Lions coach Johan Ackermann is feeling the pressure ahead of their Super Rugby quarter-final against the Crusaders on Saturday.
Ackermann has done incredible things at the Lions franchise since he took over the reins in 2013. First he brought them back into the Super Rugby fold and this season he lead them to second on the overall table.
However, that is not enough for the former Springbok.
“My feeling is that we haven’t won anything yet,” the 46-year-old told Supersport.
“Playoffs can be won by any team on the field and if you lose then people are upset. But if you stand on the outside and you look at the positives and the growth of the team, we have to be positive.”
Given the Lions superlative form in 2016, which has included wins over over the Chiefs in New Zealand and putting thirty points on the Bulls at Loftus Versfeld, the expectation of the revitalised Lions faithful is high.
But Ackermann is doing his best to be realistic in the high-pressure situation of the playoffs.
“We need to temper our expectations, they shouldn’t put us on a throne just yet,” he said of the Lions fans.
“I’m obviously happy if the fans are excited, because our only goal back in 2014 was to make our fans proud of the team again and to bring the passion into the jersey again.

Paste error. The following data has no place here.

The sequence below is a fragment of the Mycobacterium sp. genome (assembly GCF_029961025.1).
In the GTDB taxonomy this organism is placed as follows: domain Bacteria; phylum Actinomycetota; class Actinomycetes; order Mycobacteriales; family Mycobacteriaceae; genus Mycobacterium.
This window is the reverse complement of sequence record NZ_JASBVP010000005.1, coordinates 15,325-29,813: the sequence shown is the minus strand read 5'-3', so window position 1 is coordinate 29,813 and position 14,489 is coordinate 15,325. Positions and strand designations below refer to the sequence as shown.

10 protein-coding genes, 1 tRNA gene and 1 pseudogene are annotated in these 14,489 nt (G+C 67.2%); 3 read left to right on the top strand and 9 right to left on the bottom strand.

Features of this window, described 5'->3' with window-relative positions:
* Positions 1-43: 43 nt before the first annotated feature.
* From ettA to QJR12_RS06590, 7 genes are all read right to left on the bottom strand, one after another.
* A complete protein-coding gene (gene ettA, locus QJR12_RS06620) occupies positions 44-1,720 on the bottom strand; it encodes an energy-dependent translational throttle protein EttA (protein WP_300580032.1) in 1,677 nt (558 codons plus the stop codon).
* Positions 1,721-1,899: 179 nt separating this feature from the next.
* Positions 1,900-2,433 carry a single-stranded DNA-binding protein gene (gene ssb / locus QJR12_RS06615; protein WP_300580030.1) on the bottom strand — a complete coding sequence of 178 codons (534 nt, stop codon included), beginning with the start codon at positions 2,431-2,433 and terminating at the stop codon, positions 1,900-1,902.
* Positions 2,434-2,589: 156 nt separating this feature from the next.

“If they are going to compare us in those terms then I’m happy but if they are going to evaluate us on trophies, then we are on dangerous ground, because people are people and on the day things can go wrong.”
Indeed the Lions fans have been put through the proverbial ringer, with bottom of the table finishes in 2010 and 2012 ultimately leading to them being axed from the competition in favour of the Kings in 2013.
Now, with their beloved heroes finally in the limelight, fans are expecting the best.
“I understand where people are coming from,” said an understanding Ackermann.
“If you think of the years that we won very little, and the supporters took a lot of shots at the time. I believe it must be nice for them to see the team winning again.”
As a result, the expectations of the fans and players alike weigh on Ackermann’s mind.
“There is such a big expectation at the moment that you can’t fail because if you do, then everyone is disappointed,” he added.
“If you look at how the team has grown – in 2014 we were 12th, last year 8th and now in the playoffs, we won seven games, then nine and now 10.
“Hopefully people will see the growth in the team and be happy with that because the disappointment will be so great if we don’t bring back a trophy, because everyone has us on a pedestal and I’m not mad about that.”